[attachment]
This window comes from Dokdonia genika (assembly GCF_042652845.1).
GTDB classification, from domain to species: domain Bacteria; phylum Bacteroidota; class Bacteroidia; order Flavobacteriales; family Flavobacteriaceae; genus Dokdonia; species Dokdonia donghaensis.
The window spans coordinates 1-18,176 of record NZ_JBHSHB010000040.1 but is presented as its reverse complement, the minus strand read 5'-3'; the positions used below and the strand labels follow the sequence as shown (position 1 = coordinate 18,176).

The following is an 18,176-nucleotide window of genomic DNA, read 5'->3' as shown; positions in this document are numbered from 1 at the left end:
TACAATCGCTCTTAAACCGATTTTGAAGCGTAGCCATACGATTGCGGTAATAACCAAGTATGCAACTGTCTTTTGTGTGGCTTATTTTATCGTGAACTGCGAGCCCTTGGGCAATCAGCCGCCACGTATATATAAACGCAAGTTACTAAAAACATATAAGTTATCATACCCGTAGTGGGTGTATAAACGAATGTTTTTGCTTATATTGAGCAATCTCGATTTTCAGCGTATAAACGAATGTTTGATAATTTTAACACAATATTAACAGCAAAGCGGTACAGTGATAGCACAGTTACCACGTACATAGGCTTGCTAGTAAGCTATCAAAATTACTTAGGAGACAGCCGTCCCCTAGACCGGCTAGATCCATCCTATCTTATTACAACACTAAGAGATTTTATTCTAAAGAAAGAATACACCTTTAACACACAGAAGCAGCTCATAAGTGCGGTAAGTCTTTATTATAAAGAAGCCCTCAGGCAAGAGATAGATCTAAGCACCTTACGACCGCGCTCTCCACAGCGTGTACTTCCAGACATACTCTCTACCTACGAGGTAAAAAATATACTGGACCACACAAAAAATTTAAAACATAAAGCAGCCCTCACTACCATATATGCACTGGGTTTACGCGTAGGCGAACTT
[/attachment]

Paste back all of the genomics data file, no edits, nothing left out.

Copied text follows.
This window comes from Dokdonia genika (assembly GCF_042652845.1).
GTDB classification, from domain to species: domain Bacteria; phylum Bacteroidota; class Bacteroidia; order Flavobacteriales; family Flavobacteriaceae; genus Dokdonia; species Dokdonia donghaensis.
The window spans coordinates 1-18,176 of record NZ_JBHSHB010000040.1 but is presented as its reverse complement, the minus strand read 5'-3'; the positions used below and the strand labels follow the sequence as shown (position 1 = coordinate 18,176).

The following is an 18,176-nucleotide window of genomic DNA, read 5'->3' as shown; positions in this document are numbered from 1 at the left end:
TACAATCGCTCTTAAACCGATTTTGAAGCGTAGCCATACGATTGCGGTAATAACCAAGTATGCAACTGTCTTTTGTGTGGCTTATTTTATCGTGAACTGCGAGCCCTTGGGCAATCAGCCGCCACGTATATATAAACGCAAGTTACTAAAAACATATAAGTTATCATACCCGTAGTGGGTGTATAAACGAATGTTTTTGCTTATATTGAGCAATCTCGATTTTCAGCGTATAAACGAATGTTTGATAATTTTAACACAATATTAACAGCAAAGCGGTACAGTGATAGCACAGTTACCACGTACATAGGCTTGCTAGTAAGCTATCAAAATTACTTAGGAGACAGCCGTCCCCTAGACCGGCTAGATCCATCCTATCTTATTACAACACTAAGAGATTTTATTCTAAAGAAAGAATACACCTTTAACACACAGAAGCAGCTCATAAGTGCGGTAAGTCTTTATTATAAAGAAGCCCTCAGGCAAGAGATAGATCTAAGCACCTTACGACCGCGCTCTCCACAGCGTGTACTTCCAGACATACTCTCTACCTACGAGGTAAAAAATATACTGGACCACACAAAAAATTTAAAACATAAAGCAGCCCTCACTACCATATATGCACTGGGTTTACGCGTAGGCGAACTT